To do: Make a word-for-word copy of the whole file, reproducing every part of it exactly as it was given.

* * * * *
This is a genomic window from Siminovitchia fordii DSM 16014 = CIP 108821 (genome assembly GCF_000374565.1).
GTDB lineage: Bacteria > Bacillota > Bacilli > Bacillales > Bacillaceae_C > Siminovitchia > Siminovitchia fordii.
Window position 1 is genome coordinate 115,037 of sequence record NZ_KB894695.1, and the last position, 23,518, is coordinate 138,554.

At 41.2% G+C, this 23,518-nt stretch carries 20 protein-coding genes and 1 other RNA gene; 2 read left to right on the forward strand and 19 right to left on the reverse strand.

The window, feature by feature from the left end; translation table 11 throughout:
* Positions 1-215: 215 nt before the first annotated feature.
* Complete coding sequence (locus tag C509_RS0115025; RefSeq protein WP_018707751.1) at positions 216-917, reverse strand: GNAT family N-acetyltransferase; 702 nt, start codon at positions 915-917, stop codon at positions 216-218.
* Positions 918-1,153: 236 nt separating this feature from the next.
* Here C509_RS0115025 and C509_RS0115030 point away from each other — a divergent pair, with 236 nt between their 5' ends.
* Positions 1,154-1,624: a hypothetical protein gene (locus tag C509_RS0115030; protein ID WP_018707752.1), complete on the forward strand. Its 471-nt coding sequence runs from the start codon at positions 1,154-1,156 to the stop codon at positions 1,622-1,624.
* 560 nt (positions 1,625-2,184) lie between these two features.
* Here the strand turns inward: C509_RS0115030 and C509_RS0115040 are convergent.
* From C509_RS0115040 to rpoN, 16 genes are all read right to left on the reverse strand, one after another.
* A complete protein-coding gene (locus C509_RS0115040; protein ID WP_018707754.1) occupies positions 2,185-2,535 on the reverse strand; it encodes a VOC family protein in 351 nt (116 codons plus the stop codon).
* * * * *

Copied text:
This is a genomic window from Siminovitchia fordii DSM 16014 = CIP 108821 (genome assembly GCF_000374565.1).
GTDB lineage: Bacteria > Bacillota > Bacilli > Bacillales > Bacillaceae_C > Siminovitchia > Siminovitchia fordii.
Window position 1 is genome coordinate 115,037 of sequence record NZ_KB894695.1, and the last position, 23,518, is coordinate 138,554.

At 41.2% G+C, this 23,518-nt stretch carries 20 protein-coding genes and 1 other RNA gene; 2 read left to right on the forward strand and 19 right to left on the reverse strand.

The window, feature by feature from the left end; translation table 11 throughout:
* Positions 1-215: 215 nt before the first annotated feature.
* Complete coding sequence (locus tag C509_RS0115025; RefSeq protein WP_018707751.1) at positions 216-917, reverse strand: GNAT family N-acetyltransferase; 702 nt, start codon at positions 915-917, stop codon at positions 216-218.
* Positions 918-1,153: 236 nt separating this feature from the next.
* Here C509_RS0115025 and C509_RS0115030 point away from each other — a divergent pair, with 236 nt between their 5' ends.
* Positions 1,154-1,624: a hypothetical protein gene (locus tag C509_RS0115030; protein ID WP_018707752.1), complete on the forward strand. Its 471-nt coding sequence runs from the start codon at positions 1,154-1,156 to the stop codon at positions 1,622-1,624.
* 560 nt (positions 1,625-2,184) lie between these two features.
* Here the strand turns inward: C509_RS0115030 and C509_RS0115040 are convergent.
* From C509_RS0115040 to rpoN, 16 genes are all read right to left on the reverse strand, one after another.
* A complete protein-coding gene (locus C509_RS0115040; protein ID WP_018707754.1) occupies positions 2,185-2,535 on the reverse strand; it encodes a VOC family protein in 351 nt (116 codons plus the stop codon).